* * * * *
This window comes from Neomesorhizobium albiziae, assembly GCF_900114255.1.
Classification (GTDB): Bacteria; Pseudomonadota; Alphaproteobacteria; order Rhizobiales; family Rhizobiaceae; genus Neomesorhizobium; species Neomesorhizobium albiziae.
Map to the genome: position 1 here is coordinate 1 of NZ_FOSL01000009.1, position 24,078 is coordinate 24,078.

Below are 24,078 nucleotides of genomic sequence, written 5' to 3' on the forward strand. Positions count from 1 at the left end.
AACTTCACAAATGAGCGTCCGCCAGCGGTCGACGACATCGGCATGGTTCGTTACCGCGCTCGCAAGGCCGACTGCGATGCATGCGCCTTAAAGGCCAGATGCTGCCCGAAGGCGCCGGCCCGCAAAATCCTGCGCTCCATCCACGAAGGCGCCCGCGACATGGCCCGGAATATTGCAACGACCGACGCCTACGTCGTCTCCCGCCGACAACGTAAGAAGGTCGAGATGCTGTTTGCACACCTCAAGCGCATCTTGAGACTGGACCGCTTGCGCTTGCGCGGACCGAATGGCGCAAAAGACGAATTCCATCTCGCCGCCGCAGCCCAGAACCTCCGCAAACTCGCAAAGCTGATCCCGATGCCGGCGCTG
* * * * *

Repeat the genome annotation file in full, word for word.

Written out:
This window comes from Neomesorhizobium albiziae, assembly GCF_900114255.1.
Classification (GTDB): Bacteria; Pseudomonadota; Alphaproteobacteria; order Rhizobiales; family Rhizobiaceae; genus Neomesorhizobium; species Neomesorhizobium albiziae.
Map to the genome: position 1 here is coordinate 1 of NZ_FOSL01000009.1, position 24,078 is coordinate 24,078.

Below are 24,078 nucleotides of genomic sequence, written 5' to 3' on the forward strand. Positions count from 1 at the left end.
AACTTCACAAATGAGCGTCCGCCAGCGGTCGACGACATCGGCATGGTTCGTTACCGCGCTCGCAAGGCCGACTGCGATGCATGCGCCTTAAAGGCCAGATGCTGCCCGAAGGCGCCGGCCCGCAAAATCCTGCGCTCCATCCACGAAGGCGCCCGCGACATGGCCCGGAATATTGCAACGACCGACGCCTACGTCGTCTCCCGCCGACAACGTAAGAAGGTCGAGATGCTGTTTGCACACCTCAAGCGCATCTTGAGACTGGACCGCTTGCGCTTGCGCGGACCGAATGGCGCAAAAGACGAATTCCATCTCGCCGCCGCAGCCCAGAACCTCCGCAAACTCGCAAAGCTGATCCCGATGCCGGCGCTG